“I like ticks” said My Young Friend and no, she wasn’t speaking of bugs or Lyme Disease. She meant getting things right at school. “ But sometimes” she went on “they tick your work when it’s wrong. “ What ? She explained “They tick it to show you’ve done it – but it isn’t right. Like in maths (one of her favourites).” How can that be ? “They say – the programme can’t be wrong – “ she shrugged. Do you still wonder why significant numbers of kids can’t spell or do basic maths ?
I like ticks too and I was trying to work out a way to write this week’s offering in columns – ticks on one side, crosses on the other – but being very nearly technophobe has its advantages. I’m not going to try. And anyway I don’t want to talk about crosses. We have more than enough crosses to bear.
The first thing for which I want a tick is giving in to the heat. I am no longer as heat resistant I used to be. Once, I was out there, methodically toasting from every angle. Now I can’t do it. I move slower. I am fascinated by all these people in tight clothes made of synthetic fibre when all I want is loose cotton. Heat knocks me out. I do what I have to do – admittedly minimal – and conk out. I hope I don’t sleep with my mouth open but nobody is there to see. The other afternoon I closed all the blinds, opened all the windows, put the fan on and sat there in my nothings. So, a tick for giving in.
A tick for the Hokusai, a Japanese painter who took up a brush at six and remarked endearingly that he didn’t do anything really worthwhile till he was over 70, a man who HAD to paint, even when he couldn’t make a living from it and as is so often the case, the real colours were finer than even expensive reproduction.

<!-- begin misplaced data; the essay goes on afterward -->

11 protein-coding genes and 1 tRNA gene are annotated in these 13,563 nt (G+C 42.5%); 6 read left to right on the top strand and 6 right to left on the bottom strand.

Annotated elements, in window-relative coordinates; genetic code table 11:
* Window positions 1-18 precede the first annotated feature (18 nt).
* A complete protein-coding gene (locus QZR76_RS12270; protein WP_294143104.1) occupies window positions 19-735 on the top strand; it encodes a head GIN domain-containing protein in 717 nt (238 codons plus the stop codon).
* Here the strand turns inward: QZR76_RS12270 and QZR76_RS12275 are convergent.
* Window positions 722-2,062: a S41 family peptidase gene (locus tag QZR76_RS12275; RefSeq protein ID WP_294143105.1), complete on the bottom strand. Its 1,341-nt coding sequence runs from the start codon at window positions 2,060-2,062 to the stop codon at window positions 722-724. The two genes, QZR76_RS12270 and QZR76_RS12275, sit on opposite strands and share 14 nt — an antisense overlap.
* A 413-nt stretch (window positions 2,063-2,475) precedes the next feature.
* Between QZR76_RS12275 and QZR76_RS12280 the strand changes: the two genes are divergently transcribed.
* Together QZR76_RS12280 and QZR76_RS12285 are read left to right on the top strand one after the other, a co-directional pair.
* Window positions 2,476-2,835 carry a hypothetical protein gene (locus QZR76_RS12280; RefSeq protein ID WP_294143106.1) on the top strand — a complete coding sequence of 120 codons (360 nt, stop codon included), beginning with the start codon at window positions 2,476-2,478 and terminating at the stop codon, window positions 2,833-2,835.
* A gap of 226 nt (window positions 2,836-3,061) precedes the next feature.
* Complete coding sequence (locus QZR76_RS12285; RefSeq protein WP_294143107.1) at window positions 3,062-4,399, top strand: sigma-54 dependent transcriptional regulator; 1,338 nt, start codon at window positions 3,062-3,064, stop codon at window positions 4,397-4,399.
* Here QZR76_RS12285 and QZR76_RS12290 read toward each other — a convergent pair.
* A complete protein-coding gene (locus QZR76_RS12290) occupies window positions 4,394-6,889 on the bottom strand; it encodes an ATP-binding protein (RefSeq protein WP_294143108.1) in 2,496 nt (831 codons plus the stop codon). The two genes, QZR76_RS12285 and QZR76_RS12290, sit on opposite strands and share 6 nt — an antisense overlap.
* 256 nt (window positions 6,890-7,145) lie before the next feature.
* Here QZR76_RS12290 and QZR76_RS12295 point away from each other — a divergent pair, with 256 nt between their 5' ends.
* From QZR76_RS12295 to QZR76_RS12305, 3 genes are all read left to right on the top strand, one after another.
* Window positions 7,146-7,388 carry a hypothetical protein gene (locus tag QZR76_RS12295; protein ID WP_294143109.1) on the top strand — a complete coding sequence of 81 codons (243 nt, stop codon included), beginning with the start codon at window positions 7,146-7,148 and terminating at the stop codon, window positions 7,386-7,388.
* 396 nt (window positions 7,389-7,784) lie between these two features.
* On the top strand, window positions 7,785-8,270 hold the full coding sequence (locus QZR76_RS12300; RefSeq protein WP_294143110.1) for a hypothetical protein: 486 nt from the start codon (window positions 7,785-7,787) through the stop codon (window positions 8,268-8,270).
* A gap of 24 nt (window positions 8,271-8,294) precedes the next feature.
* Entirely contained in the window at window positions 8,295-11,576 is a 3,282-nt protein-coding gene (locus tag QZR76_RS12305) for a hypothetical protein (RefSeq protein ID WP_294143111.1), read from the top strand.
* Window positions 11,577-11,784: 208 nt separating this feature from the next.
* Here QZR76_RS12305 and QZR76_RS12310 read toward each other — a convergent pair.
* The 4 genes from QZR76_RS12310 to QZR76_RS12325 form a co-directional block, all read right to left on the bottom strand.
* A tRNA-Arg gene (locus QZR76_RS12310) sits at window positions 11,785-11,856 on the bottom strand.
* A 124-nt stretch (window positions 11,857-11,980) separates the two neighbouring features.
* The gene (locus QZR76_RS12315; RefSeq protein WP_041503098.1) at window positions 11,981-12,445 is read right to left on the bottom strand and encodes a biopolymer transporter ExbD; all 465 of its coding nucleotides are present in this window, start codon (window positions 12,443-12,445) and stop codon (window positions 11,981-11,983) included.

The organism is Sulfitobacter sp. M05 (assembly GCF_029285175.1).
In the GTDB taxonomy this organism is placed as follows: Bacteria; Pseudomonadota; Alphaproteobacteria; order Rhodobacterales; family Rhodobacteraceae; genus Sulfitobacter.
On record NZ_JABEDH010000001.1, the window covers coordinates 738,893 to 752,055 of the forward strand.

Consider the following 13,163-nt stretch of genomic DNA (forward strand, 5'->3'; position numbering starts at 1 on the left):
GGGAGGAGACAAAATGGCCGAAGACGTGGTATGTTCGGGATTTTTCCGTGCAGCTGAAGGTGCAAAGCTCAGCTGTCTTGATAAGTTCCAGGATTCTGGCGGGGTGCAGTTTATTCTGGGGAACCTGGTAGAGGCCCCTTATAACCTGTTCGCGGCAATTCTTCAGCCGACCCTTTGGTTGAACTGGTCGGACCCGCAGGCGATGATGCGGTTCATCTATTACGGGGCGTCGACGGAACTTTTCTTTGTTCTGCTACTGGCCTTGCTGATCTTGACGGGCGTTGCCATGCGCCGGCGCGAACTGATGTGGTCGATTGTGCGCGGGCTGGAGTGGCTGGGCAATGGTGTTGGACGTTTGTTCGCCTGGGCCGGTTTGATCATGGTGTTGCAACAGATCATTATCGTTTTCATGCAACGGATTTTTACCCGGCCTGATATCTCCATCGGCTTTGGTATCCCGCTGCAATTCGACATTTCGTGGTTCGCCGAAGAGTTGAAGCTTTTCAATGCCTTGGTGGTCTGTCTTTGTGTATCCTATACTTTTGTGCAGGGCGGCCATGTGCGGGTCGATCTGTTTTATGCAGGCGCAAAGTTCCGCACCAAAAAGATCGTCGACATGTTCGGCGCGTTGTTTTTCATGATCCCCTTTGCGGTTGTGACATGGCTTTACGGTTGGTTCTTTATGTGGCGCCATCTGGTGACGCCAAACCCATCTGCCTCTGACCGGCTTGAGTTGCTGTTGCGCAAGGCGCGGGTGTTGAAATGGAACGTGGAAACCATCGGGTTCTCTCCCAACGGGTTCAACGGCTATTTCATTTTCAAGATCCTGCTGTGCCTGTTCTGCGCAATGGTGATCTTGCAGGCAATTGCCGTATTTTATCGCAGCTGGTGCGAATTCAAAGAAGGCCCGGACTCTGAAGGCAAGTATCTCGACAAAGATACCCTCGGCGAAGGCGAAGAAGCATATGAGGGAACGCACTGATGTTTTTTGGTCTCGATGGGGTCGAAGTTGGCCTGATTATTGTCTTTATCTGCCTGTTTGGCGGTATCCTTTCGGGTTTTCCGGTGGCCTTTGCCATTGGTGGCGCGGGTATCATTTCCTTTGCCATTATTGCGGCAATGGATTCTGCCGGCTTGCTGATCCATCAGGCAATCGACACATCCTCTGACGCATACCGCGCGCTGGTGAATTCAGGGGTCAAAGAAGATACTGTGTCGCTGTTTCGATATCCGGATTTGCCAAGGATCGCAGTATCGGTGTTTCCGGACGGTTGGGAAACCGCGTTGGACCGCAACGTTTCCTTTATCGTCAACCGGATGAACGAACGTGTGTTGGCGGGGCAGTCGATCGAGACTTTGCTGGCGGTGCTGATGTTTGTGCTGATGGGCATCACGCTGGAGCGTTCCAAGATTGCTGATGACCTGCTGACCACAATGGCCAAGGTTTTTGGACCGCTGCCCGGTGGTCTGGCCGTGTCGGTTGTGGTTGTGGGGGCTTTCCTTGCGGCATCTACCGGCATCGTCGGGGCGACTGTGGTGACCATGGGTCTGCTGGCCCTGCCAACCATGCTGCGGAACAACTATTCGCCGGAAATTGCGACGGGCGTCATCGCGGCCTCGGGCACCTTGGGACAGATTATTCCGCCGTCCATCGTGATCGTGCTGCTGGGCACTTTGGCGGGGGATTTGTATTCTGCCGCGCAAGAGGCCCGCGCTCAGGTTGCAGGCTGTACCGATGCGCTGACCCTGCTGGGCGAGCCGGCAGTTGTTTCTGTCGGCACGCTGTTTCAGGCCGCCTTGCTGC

A tick for the taxi driver who recalled a story he remembered me telling on air, 30 years before. And then with all of my watches in nervous breakdown, I stopped a man to ask the time. He answered and then looked at me carefully. “Why do you look familiar ?” he asked. He had some grey in his hair. So I said that if he recognised me, he’d probably never see 27 again. He smilingly agreed – so I gave him my hand and told him my name. He took my hand in both of his and kissed me on both cheeks. I think that’s worth two ticks.
Encountering people isn’t usually difficult for me. I grew up in the 60ies when encounter was expected but meeting people deliberately again is fraught with risk. You may sit there thinking “omigawd” but I didn’t with Loelia with whom I had tea for the first time properly, very bright, 40 years younger than me, and we didn’t run out of things to say. Tick.
On Friday – you can tell how exhausting my life is ! – I had a day off. I went to collect a fixed watch and with it tucked in my handbag, I went to look at the summer sale of a shop I used to like. Gevalt. (Look it up). And I decided that I would go and see the new Catherine Deneuve film, arriving to find a note on the door say the cinema opened at 1.00 so I went across the street for a glass of rose and a fine fish dish with nice people who deserve success. And then I went back to the smaller of the two auditoria at the Curzon (my favourite cinema) where I was the audience for the 1.35 showing of The Midwife – which I liked enormously. Two ticks.
And the likeable Aussies next door drank and talked from late morning till middle evening and I didn’t play grumpy old lady – this time. Tick.